How to integrate Intersectionality Theory in Quantitative Health Equity Analysis? A rapid review and checklist of promising practices
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Intersectionality is recognized as a potentially transformative approach for public health to better understand, analyze, and address health inequities. However, concrete guidance for how to apply intersectionality in public health research, practice, programs, and policies remains limited.
Rapid Review with implications for future health inequality reporting
The Public Health Agency of Canada’s Pan-Canadian Health Inequalities Reporting Initiative (HIRI) tracks health inequalities in Canada in order to inform health, social policy, and well-being. The goal of this rapid review conducted by the HIRI team is to enhance future quantitative data analysis and strengthen the integration of intersectionality in health inequality reporting.
Intersectionality based policy analysis framework applied as an analytic lens
Through the rapid review, the authors identified 34 studies that aimed to integrate intersectionality theory. Next, they analyzed these studies by applying the Intersectionality Based Policy Analysis (IBPA) framework. The authors used a deductive thematic analysis approach to analyze how each of the studies engaged with the eight principles articulated within the IBPA.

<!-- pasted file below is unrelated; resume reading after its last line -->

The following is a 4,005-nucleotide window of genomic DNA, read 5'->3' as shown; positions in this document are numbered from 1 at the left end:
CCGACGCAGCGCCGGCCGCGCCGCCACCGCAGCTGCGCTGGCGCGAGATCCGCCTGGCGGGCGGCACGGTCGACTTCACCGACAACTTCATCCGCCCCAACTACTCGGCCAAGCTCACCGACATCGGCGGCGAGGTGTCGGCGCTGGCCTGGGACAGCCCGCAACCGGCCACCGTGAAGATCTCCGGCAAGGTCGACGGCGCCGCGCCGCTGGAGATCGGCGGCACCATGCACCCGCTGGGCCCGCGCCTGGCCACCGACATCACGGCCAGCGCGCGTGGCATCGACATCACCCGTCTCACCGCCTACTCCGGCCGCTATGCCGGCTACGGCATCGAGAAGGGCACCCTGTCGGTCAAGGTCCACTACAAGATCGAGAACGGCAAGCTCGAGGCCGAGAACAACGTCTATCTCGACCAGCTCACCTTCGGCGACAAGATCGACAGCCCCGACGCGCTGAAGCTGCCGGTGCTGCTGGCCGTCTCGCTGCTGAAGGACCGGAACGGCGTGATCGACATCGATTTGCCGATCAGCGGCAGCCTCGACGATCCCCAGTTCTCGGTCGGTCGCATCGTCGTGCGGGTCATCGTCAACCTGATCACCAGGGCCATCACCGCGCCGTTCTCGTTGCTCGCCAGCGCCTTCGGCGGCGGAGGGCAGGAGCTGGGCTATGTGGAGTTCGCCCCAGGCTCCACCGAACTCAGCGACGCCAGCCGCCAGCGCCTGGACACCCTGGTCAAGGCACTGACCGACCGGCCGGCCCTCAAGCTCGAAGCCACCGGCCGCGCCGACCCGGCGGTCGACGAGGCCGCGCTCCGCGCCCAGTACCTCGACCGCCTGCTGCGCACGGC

- intersecting categories,
- multi-level analysis,
- time and space,
- diverse knowledges,
- social justice, and
Promising practices synthesized in a checklist
The authors synthesized promising practices into a 36-step checklist that spans all stages of quantitative analysis. Titled "Strengthening the Integration of Intersectionality Theory in Health Inequality Analysis". This checklist can be found in section 3.5 of the main report, or can be downloaded separately.
Use this resource to:
- Consider the implications of intersectionality theory as an analytic framework for health inequality reporting in Canada, and public health surveillance more broadly
- Apply the "Strengthening the Integration of Intersectionality Theory in Health Inequality Analysis" checklist (p. 41-44) of promising practices when engaging in quantitative analysis and reporting on health inequities
- Review and discuss, with your peers, a glossary of terms on intersectionality and inequality analysis (p. 49).
- Reflect on an example of how authors can include a substantive discussion of the history of intersectionality theory and state their own positionality in relation to the work
Public Health Agency of Canada. How to integrate intersectionality theory in quantitative health equity analysis? A rapid review and checklist of promising practices. Ottawa, ON: PHAC; 2022.